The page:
Long abandoned and once nearly demolished, Fresno City College's newly restored Old Administration Building (OAB) is now the recipient of a prestigious national award. The National Trust For Historic Preservation announced Wednesday that it has awarded the project its Preservation Honor Award. It is one of 17 projects nationwide to receive the award, which is one of the nation's top historic preservation honors. 

Tim Mikulski with the National Trust says the OAB is significant both in Fresno's history, and in the development of school architecture nationally:

Read more
History
5:35 pm
Tue September 16, 2014

Old Fresno County Courthouse Relic To Get New Home At Fairgrounds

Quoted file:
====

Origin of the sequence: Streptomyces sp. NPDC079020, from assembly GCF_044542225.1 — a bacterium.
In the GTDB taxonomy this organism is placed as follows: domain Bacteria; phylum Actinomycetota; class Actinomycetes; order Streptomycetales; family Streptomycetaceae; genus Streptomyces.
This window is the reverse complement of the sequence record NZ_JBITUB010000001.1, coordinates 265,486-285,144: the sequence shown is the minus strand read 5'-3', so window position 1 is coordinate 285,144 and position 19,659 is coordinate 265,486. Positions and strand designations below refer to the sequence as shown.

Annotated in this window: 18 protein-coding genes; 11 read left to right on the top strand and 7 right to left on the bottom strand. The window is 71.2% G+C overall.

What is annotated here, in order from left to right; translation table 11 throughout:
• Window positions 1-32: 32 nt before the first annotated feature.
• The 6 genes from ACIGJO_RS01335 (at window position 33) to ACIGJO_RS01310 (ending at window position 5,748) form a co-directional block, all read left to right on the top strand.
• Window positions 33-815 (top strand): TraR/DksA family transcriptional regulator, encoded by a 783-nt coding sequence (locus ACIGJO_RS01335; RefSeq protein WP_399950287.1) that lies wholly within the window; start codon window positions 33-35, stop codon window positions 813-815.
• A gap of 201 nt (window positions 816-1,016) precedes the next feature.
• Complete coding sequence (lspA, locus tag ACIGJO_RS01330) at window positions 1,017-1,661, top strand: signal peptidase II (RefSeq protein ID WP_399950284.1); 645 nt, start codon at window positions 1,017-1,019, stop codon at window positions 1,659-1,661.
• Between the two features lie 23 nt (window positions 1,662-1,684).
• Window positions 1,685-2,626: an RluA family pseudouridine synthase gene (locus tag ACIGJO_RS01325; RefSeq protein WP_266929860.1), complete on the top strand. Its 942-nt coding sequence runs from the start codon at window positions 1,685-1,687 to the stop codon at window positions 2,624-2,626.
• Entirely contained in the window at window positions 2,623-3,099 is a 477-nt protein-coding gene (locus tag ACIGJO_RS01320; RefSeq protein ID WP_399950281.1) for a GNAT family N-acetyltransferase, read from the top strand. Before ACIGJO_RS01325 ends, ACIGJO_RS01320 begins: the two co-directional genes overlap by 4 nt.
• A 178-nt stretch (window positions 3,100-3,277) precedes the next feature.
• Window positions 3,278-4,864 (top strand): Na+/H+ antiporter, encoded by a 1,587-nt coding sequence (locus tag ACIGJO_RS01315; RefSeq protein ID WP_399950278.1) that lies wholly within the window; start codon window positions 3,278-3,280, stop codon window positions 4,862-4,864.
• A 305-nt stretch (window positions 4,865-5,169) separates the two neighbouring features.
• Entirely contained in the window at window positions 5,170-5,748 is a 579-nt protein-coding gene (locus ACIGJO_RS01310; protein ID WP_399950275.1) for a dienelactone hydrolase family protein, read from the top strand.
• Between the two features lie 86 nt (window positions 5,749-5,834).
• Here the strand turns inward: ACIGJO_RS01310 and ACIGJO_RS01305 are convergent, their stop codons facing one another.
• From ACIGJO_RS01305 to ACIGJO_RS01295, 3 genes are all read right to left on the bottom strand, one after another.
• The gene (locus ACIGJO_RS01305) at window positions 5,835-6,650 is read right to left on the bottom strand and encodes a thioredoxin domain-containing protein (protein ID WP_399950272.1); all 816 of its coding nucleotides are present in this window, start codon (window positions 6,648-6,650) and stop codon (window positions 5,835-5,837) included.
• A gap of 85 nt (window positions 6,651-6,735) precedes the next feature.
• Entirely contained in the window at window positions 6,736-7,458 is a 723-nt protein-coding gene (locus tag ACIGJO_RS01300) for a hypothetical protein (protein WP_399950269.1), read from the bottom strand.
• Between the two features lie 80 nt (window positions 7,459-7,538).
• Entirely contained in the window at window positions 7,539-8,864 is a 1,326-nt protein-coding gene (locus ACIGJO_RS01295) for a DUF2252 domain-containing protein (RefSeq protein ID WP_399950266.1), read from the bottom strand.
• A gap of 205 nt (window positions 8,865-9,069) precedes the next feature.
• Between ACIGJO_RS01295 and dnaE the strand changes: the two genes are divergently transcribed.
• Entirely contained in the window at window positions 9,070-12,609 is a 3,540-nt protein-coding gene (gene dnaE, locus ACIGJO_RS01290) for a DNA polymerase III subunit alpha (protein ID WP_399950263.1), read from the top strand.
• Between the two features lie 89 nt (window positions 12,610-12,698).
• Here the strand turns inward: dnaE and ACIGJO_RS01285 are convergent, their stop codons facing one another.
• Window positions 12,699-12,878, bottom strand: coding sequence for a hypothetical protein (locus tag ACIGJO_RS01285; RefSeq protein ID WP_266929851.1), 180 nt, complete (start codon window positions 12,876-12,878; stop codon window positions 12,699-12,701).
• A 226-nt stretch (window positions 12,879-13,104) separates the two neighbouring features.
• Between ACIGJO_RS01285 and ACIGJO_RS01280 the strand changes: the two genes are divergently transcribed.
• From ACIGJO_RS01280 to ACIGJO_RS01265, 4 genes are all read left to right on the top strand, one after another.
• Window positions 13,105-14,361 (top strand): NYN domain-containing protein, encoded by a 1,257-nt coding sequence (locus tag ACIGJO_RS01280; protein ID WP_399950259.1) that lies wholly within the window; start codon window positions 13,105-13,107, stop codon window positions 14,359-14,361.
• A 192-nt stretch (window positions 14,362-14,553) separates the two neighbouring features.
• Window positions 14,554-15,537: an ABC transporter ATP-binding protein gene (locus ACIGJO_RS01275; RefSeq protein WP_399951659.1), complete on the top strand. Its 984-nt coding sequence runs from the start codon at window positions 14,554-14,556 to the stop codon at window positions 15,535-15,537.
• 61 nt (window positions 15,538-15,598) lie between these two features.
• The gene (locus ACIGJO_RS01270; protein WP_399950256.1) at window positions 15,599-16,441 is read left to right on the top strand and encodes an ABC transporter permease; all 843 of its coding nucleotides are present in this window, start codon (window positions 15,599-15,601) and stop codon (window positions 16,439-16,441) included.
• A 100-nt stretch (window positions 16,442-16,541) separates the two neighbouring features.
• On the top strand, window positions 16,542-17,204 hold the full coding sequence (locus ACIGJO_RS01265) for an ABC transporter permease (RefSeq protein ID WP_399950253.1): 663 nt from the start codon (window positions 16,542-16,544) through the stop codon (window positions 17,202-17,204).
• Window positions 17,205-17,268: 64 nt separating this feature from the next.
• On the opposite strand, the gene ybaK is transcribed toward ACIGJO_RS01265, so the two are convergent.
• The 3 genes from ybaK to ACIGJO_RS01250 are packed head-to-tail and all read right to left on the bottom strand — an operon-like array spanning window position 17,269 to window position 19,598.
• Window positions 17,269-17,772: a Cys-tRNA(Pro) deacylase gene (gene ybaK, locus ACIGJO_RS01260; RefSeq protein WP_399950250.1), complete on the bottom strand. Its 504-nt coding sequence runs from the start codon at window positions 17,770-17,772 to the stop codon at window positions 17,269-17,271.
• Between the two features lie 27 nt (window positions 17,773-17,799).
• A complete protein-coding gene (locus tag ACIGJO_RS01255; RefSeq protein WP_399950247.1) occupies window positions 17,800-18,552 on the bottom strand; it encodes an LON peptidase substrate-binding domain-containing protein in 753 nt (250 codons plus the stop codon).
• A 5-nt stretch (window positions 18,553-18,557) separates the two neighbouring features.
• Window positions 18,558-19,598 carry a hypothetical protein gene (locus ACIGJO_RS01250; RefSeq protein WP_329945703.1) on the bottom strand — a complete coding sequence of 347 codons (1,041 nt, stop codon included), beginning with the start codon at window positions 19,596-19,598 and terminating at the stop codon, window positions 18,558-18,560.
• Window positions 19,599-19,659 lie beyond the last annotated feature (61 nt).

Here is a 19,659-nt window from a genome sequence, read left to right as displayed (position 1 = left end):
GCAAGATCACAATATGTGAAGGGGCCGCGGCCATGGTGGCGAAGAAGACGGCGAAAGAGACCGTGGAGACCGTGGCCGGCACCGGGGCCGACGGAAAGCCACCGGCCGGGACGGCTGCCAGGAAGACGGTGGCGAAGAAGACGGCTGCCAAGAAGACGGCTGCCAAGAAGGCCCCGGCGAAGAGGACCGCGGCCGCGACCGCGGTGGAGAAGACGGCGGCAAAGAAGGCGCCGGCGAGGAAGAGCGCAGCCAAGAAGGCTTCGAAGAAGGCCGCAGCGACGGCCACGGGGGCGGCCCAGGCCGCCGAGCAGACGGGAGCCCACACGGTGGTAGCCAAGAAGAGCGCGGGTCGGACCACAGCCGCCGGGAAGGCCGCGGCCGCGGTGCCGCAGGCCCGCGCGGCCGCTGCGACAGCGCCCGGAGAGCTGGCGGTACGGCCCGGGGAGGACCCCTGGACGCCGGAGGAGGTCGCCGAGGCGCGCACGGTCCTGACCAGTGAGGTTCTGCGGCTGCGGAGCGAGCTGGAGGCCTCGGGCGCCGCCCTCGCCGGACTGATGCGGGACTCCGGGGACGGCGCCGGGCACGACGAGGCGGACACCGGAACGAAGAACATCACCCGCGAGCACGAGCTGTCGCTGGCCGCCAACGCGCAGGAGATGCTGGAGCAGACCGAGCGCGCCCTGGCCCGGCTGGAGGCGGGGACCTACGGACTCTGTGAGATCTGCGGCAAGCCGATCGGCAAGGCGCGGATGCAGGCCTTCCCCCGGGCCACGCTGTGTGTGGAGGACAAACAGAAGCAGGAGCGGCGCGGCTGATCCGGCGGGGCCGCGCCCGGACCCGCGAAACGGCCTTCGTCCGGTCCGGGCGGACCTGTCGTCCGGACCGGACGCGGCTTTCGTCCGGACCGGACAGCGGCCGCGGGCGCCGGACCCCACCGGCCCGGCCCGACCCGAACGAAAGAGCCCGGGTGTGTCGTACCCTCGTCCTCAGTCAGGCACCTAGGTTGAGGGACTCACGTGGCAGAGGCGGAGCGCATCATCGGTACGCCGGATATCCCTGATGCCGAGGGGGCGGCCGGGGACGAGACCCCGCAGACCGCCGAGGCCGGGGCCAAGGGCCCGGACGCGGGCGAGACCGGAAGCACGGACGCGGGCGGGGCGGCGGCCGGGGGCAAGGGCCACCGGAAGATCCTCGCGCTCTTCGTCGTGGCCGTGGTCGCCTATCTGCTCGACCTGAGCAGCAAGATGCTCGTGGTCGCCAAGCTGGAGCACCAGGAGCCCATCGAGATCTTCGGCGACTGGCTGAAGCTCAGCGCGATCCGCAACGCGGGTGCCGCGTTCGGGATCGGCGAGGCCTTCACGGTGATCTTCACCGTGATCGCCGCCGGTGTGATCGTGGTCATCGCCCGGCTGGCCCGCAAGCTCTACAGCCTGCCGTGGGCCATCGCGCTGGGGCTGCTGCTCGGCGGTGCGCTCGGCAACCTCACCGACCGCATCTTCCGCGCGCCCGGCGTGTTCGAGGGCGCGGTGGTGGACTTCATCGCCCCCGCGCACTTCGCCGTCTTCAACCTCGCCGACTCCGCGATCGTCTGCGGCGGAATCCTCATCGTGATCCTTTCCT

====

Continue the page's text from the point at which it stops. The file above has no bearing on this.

Representatives of the Big Fresno Fair and the Fresno Historical Society gather to announce the restoration of the cupola and plans for the new museum.
Big Fresno Fair

The cupola that once sat on top of the dome of the old Fresno County Courthouse from 1895 to 1966 will soon have a new home. Representatives of the Big Fresno Fair and the Fresno Historical Society announced Tuesday that the relic will be restored and placed on top of a planned expansion of the Big Fresno Fair Museum at the fairgrounds. 

Fresno County Superior Court Judge Robert Oliver said the project will preserve an important part of Fresno County's historic and it's judicial system. 

Read more
Author Interviews
11:14 am
Tue July 1, 2014

Gerald Haslam Recalls Tragic Story Of Athlete Leon Patterson With New Book

Gerald Haslam's new book "Leon Patterson: A California Story"